Gene expression profiling (Suppl. Table 1) and real-time RT-PCR (Fig. 3B) using total RNA from ovaries of KrasG12D;Amhr2-Cre mice documented that genes regulating cell cycle progression (27), especially cyclins and members of the E2F transcription factor family, were down-regulated whereas the genes, Pten and Zbtb16 (also known as Plzf) that have been reported to repress cell cycle progression (28), were up-regulated (Suppl. Table 1, Fig. 3B). Genes that control granulosa cell differentiation [FSH receptor (Fshr), activin/inhibin (Inhba/Inhbb/Inha) and aromatase (Cyp19)] and genes encoding key transcription factors Fos, Foxo1 and Nr5a2 were down-regulated in the KrasG12D mutant cells (Suppl. Table 1). By contrast, expression levels of the LH receptor (Lhcgr) and the cholesterol side chain cleavage cytochrome P450 enzyme (Cyp11a1) increased and are likely associated with the hypertrophy of interstitial cells in the Kras mutant ovaries.
KRAS is highly expressed in granulosa cells of normal growing follicles (Fig. 2A WT), but was undetectable in the non-mitotic granulosa cells within the abnormal follicles (Fig. 2A: Kras;Amhr2-Cre). Moreover, the response of granulosa cells to KRASG12D is dependent on the level of the mutant the KRAS expressed in these cells (Suppl. Fig. 1A-C) supporting the evidence that p15INK4B, p16INK4A and TRP53 are unlikely to mediate the effects of KRASG12D in granulosa cells of the Kras;Amhr2-Cre mice in vivo.
Because the microarray results indicated that Pten mRNA levels increased in the Kras mutant ovaries, the cell specific expression of PTEN protein was analyzed and shown to be low in granulosa cells of the growing follicles present in ovaries of control mice compared to interstitial cells and corpora lutea (Fig. 2B, WT) (18). In marked contrast, PTEN was dramatically elevated in cells within the follicle lesions present in ovaries of the Kras mutant mice (Fig. 2B, Kras;Amhr2-Cre; Supp. Fig. 4). Elevated PTEN in the mutant granulosa cells was associated with negligible immuno-staining for phospho-AKT compared to granulosa cells in normal growing follicles (Fig. 2C). In contrast to the suppression of the KRAS-ERK1/2 and AKT pathways in the KrasG12D mutant granulosa cells, elevated levels of phospho-p38MAPK (pMAPK14) were observed in these cells (Fig. 2C). Although phospho-p38MAPK is commonly associated with oncogenic-induced cell cycle arrest and senescence in fibroblasts and epithelial cells (29, 30), the KrasG12D mutant granulosa cells did not express (SA)-beta-galactosidase (31) or the secretory factor, IL6 (32)(data not shown). Thus, the complete silencing of the Kras gene (Fig. 2A) and down-regulation of the cell cycle regulatory molecules (Suppl. Table 1) combined with up-regulation of PTEN and phospho-p38MAPK appear to characterize the phenotype in the cycle arrested granulosa cells.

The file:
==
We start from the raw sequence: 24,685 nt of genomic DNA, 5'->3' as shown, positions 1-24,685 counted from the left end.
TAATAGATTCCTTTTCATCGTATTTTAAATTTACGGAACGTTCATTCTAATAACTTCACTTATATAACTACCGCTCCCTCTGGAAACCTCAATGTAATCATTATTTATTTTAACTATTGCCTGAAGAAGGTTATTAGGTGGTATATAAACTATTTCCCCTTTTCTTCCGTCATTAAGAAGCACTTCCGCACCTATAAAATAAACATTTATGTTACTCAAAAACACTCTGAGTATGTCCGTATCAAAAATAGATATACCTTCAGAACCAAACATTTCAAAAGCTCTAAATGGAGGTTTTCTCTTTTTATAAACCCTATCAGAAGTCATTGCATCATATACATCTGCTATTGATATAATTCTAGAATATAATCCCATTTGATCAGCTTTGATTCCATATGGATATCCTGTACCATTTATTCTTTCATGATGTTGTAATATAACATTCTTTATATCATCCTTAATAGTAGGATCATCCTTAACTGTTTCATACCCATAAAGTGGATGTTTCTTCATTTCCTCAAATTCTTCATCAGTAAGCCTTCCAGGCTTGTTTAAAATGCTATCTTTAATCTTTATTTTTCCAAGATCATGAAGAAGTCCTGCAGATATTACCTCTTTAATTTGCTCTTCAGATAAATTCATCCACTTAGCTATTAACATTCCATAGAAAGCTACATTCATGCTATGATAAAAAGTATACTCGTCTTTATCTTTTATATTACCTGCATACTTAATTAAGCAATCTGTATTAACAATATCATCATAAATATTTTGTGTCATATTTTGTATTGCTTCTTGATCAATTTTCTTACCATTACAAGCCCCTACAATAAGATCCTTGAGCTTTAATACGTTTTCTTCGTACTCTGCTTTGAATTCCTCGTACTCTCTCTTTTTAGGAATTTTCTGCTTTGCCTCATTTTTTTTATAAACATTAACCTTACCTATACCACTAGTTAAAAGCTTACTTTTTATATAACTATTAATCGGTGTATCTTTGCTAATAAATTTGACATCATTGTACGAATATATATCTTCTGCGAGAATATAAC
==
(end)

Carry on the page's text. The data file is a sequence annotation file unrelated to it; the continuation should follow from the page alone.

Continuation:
Because disrupting Pten alone in ovarian granulosa cells in the Ptenfl/fl;Cyp19-Cre mice increases fertility and leads to the extended survival and life-span of granulosa/luteal cells (18) and only rarely leads to GCTs in the Ptenfl/fl;Amhr2-Cre mice (19), we next sought to determine if disrupting Pten in the Kras mutant genotypes would lead to tumor formation. Contrary to our hypothesis, double mutations of Pten and Kras in granulosa cells of the KrasG12D;Amhr2-Cre and KrasG12D;Cyp19-Cre mice failed to cause the development of GCTs but altered follicular growth, prevented ovulation and rendered the mice infertile (Fig. 3A), a phenotype more severe than that of the KrasG12D;Amhr2-Cre and KrasG12D;Cyp19-Cre females (10). These results indicate that the Kras mutation plays a dominant role in granulosa cells and that the conditional knockout of Pten strengthened the effect of KrasG12D.